|1.||a large wooded area having a thick growth of trees and plants|
|2.||the trees of such an area|
|3.||(NZ) Compare bush an area planted with exotic pines or similar trees|
|4.||something resembling a large wooded area, esp in density: a forest of telegraph poles|
|5.||law Compare park (formerly) an area of woodland, esp one owned by the sovereign and set apart as a hunting ground with its own laws and officers|
|6.||(modifier) of, involving, or living in a forest or forests: a forest glade|
|7.||(tr) to create a forest (in); plant with trees|
|[C13: from Old French, from Medieval Latin forestis unfenced woodland, from Latin foris outside]|
|forest (fôr'ĭst) Pronunciation Key
A dense growth of trees and underbrush covering a large area. Forests exist in all regions of the Earth except for regions of extreme cold or dryness.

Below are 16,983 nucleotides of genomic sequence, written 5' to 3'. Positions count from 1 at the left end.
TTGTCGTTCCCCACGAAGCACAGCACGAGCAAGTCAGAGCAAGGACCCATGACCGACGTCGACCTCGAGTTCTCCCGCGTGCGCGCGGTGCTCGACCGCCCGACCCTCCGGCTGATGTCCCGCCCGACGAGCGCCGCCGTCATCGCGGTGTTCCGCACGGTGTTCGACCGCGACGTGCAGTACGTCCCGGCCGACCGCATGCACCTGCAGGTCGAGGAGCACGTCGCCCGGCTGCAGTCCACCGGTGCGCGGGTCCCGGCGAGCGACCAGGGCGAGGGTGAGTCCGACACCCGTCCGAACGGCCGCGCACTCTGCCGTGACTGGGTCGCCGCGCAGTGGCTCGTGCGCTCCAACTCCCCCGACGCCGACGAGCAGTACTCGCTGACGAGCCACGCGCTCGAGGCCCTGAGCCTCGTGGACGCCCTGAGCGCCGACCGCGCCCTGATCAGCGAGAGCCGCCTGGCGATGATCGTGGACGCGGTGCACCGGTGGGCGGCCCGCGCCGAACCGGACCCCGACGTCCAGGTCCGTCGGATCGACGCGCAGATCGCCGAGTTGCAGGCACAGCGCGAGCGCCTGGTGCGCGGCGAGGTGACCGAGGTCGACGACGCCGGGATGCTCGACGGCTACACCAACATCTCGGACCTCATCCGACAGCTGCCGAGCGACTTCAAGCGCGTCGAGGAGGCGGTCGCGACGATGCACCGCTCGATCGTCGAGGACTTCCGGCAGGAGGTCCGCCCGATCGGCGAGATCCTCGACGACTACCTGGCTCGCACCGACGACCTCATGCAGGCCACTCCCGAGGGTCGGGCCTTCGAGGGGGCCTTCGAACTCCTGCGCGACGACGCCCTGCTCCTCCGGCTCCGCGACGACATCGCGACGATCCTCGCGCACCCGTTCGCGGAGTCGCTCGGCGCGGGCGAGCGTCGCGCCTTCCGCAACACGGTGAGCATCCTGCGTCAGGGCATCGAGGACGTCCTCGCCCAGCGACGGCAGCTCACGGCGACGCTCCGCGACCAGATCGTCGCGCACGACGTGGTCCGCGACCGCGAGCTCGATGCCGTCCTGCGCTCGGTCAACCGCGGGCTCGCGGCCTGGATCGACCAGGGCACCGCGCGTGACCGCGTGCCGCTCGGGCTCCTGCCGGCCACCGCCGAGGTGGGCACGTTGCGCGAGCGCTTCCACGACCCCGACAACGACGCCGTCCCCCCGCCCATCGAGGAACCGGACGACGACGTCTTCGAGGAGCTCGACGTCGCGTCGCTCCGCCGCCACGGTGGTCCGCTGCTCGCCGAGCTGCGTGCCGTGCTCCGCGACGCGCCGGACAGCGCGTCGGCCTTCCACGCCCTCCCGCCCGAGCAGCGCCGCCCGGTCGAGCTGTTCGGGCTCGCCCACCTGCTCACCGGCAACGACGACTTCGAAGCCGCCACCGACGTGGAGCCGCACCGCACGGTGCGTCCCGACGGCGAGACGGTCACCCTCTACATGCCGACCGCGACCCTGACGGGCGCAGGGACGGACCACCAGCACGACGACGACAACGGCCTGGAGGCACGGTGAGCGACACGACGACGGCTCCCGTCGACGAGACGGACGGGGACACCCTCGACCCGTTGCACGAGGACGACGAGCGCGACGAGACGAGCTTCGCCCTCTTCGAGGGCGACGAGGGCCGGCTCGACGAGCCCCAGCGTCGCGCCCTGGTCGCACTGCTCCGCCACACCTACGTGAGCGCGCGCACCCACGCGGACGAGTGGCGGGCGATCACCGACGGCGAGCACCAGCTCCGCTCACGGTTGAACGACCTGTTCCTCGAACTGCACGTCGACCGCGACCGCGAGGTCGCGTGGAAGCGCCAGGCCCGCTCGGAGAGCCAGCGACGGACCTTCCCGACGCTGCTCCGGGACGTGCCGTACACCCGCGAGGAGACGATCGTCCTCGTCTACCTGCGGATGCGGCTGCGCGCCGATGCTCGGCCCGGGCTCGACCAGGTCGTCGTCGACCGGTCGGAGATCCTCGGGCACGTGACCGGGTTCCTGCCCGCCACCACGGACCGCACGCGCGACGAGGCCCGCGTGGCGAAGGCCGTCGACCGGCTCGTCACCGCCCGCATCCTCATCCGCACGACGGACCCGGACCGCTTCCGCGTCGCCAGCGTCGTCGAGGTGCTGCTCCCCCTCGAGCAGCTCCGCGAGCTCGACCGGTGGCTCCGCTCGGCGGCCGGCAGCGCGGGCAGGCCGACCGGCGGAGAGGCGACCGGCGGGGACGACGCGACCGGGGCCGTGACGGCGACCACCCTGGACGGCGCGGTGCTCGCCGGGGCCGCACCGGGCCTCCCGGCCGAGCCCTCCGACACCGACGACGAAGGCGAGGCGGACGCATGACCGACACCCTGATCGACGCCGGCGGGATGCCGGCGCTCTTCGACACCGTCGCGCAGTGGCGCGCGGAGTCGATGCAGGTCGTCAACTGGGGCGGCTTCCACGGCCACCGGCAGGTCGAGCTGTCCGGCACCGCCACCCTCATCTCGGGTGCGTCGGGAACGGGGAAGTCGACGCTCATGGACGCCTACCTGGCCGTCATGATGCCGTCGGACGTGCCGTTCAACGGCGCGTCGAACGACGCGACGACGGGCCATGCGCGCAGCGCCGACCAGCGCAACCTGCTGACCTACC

Heb. ya'ar, meaning a dense wood, from its luxuriance. Thus all the great primeval forests of Syria (Eccl. 2:6; Isa. 44:14; Jer. 5:6; Micah 5:8). The most extensive was the trans-Jordanic forest of Ephraim (2 Sam. 18:6, 8; Josh. 17:15, 18), which is probably the same as the wood of Ephratah (Ps. 132:6), some part of the great forest of Gilead. It was in this forest that Absalom was slain by Joab. David withdrew to the forest of Hareth in the mountains of Judah to avoid the fury of Saul (1 Sam. 22:5). We read also of the forest of Bethel (2 Kings 2:23, 24), and of that which the Israelites passed in their pursuit of the Philistines (1 Sam. 14:25), and of the forest of the cedars of Lebanon (1 Kings 4:33; 2 Kings 19:23; Hos. 14:5, 6). "The house of the forest of Lebanon (1 Kings 7:2; 10:17; 2 Chr. 9:16) was probably Solomon's armoury, and was so called because the wood of its many pillars came from Lebanon, and they had the appearance of a forest. (See BAALBEC.) Heb. horesh, denoting a thicket of trees, underwood, jungle, bushes, or trees entangled, and therefore affording a safe hiding-place. place. This word is rendered "forest" only in 2 Chr. 27:4. It is also rendered "wood", the "wood" in the "wilderness of Ziph," in which david concealed himself (1 Sam. 23:15), which lay south-east of Hebron. In Isa. 17:19 this word is in Authorized Version rendered incorrectly "bough." Heb. pardes, meaning an enclosed garden or plantation. Asaph is (Neh. 2:8) called the "keeper of the king's forest." The same Hebrew word is used Eccl. 2:5, where it is rendered in the plural "orchards" (R.V., "parks"), and Cant. 4: 13, rendered "orchard" (R.V. marg., "a paradise"). "The forest of the vintage" (Zech. 11:2, "inaccessible forest," or R.V. "strong forest") is probably a figurative allusion to Jerusalem, or the verse may simply point to the devastation of the region referred to. The forest is an image of unfruitfulness as contrasted with a cultivated field (Isa. 29:17; 32:15; Jer. 26:18; Hos. 2:12). Isaiah (10:19, 33, 34) likens the Assyrian host under Sennacherib (q.v.) to the trees of some huge forest, to be suddenly cut down by an unseen stroke.